“Works” Bills

1.7      As well as defining Hybrid Bills in general, the standing orders also identify a special category of such Bills – namely Bills that either seek to authorise the construction or alteration of certain classes of works (as listed in Annex B), or seek to authorise the compulsory acquisition or use of any land or buildings.  Such Bills – Bills to which Rule 9C.1.2 applies – are sometimes known as “works” Bills.

1.8      Works Bills are subject to a number of specific additional requirements, as follows.

1.9      Firstly, they may only be introduced if the Scottish Government has first consulted the following bodies – referred to as “mandatory consultees”:

 ·         Scottish Natural Heritage

 ·         the Scottish Environment Protection Agency

 ·         Historic Environment Scotland

 ·         the local planning authority or authorities (which may include a National Park Authority).

1.10   The type of consultation required, and the relevant timescales, are set out in Annex C. 

 1.11   As well as being consulted by the Scottish Government before introduction, the mandatory consultees also have a right to make statements to the Parliament, after introduction, for example if they have concerns about the adequacy of the consultation that was undertaken.  Such statements may be made during the same 60-day period, beginning on the day after the Bill is introduced, during which objections may be lodged – although a statement by a mandatory consultee is not itself treated as an objection (Rule 9C.8).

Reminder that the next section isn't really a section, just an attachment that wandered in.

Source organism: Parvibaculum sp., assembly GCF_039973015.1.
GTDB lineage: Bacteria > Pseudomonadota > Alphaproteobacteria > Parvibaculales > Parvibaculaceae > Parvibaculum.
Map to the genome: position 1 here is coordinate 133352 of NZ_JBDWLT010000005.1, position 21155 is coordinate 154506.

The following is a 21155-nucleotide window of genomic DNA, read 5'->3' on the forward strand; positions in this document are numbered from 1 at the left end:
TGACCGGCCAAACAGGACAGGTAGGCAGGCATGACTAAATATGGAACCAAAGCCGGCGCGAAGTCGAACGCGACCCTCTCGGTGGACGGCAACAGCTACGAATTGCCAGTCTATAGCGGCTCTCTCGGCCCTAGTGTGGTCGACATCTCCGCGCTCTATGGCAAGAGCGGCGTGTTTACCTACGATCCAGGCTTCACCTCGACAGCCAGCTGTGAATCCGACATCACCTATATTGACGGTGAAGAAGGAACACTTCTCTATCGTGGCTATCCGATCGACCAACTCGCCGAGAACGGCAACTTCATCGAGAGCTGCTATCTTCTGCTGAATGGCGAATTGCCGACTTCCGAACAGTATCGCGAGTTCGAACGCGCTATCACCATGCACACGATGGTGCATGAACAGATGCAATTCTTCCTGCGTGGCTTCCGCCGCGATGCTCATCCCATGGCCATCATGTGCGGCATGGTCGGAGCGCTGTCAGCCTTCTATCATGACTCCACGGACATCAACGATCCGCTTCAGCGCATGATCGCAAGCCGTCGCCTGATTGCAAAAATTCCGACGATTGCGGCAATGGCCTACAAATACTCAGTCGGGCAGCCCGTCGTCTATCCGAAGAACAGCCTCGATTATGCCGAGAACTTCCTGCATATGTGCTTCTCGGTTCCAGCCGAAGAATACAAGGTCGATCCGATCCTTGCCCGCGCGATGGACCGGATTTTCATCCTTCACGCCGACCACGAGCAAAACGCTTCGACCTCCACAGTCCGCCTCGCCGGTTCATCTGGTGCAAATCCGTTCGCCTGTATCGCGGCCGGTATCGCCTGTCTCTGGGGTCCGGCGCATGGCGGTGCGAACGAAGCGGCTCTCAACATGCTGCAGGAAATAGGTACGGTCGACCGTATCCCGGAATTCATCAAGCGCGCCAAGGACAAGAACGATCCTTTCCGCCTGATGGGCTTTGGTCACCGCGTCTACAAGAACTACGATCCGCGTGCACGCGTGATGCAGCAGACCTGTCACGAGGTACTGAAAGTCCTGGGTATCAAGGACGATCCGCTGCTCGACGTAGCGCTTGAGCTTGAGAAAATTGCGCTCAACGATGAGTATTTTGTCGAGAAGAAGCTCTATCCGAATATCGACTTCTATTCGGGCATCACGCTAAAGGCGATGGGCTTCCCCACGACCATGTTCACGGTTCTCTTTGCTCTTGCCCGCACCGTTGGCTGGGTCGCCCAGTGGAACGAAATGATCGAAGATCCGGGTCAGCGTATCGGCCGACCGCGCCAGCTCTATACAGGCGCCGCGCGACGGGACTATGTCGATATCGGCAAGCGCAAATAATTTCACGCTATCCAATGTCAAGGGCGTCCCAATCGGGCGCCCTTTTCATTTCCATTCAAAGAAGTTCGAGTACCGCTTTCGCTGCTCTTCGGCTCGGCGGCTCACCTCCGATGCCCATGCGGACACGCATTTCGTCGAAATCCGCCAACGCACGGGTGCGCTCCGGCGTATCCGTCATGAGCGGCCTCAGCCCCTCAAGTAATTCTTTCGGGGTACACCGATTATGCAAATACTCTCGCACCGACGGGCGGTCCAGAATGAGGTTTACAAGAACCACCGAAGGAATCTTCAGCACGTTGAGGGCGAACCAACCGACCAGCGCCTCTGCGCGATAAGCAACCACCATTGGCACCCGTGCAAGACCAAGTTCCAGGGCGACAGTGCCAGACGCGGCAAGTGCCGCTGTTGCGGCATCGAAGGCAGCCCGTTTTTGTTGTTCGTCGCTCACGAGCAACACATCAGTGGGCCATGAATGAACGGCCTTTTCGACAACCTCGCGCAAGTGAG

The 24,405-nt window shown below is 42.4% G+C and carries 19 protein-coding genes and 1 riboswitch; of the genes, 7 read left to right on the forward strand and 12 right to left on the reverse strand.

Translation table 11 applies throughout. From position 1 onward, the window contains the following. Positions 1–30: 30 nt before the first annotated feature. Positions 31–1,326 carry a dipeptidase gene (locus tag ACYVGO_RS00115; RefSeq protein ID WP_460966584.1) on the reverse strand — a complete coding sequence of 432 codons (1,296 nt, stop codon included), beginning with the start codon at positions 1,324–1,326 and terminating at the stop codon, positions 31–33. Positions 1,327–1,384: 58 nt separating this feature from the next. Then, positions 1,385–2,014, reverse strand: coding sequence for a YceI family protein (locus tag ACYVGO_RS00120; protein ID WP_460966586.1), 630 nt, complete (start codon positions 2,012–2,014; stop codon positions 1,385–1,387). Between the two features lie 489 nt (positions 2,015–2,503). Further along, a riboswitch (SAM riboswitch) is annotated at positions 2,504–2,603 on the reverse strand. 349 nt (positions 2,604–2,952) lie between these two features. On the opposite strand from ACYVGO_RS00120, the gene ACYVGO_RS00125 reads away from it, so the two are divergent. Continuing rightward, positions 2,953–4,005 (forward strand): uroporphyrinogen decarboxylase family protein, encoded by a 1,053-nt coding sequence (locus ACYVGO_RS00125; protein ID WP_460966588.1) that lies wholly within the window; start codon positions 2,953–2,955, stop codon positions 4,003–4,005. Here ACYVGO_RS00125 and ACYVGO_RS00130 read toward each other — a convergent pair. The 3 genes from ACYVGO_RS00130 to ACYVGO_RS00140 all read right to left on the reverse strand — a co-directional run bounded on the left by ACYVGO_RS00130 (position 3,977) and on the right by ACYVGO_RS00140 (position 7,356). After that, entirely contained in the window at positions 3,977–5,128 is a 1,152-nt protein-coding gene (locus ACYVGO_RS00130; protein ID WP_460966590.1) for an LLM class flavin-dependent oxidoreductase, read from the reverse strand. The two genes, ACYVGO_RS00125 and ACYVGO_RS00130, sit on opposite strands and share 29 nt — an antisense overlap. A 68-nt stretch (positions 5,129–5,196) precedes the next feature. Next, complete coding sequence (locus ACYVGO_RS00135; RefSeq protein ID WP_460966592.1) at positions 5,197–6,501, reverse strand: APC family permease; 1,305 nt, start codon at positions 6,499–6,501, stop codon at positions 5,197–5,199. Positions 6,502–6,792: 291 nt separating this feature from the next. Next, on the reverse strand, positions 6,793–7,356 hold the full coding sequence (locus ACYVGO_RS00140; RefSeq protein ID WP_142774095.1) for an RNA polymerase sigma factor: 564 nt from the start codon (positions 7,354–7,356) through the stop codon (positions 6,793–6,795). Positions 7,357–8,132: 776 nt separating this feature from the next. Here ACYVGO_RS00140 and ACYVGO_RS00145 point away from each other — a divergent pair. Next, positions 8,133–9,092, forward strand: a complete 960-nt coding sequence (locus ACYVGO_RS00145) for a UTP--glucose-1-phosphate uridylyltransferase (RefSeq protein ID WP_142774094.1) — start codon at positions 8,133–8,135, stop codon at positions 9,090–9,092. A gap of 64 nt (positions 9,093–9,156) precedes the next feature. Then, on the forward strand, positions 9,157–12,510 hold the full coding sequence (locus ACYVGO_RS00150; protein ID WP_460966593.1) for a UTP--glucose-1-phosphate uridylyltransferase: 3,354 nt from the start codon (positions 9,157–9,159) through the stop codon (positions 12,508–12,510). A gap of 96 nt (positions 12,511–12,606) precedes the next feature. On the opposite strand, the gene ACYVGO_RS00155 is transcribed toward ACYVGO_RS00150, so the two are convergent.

1.12   Secondly, various additional accompanying documents are required at the time a works Bill is introduced – namely, an Estimate of Expense and Funding Statement, maps, plans, sections and books of references, and an Environmental Statement.  (These are explained in more detail in Part 2.) 

1.13   Thirdly, there are additional restrictions on which MSPs may be members of the Hybrid Bill Committee established to consider a works Bill (as explained further in Part 4).

1.14   Finally, such a Committee has the option of having an independent assessor appointed to carry out much of the detailed scrutiny at Stage 2 – including, in particular:

 ·         making recommendations on how the objections are to be grouped, which objectors should be appointed lead objectors, and whether the evidence taken should be written or oral

 ·         taking that evidence, including through oral hearings, and reporting on it to the Committee.

 1.15   The role of the assessor is explained further in Part 4.



This website is using cookies.
We use cookies to ensure that we give you the best experience on our website. If you continue without changing your settings, we’ll assume that you are happy to receive all cookies on this website.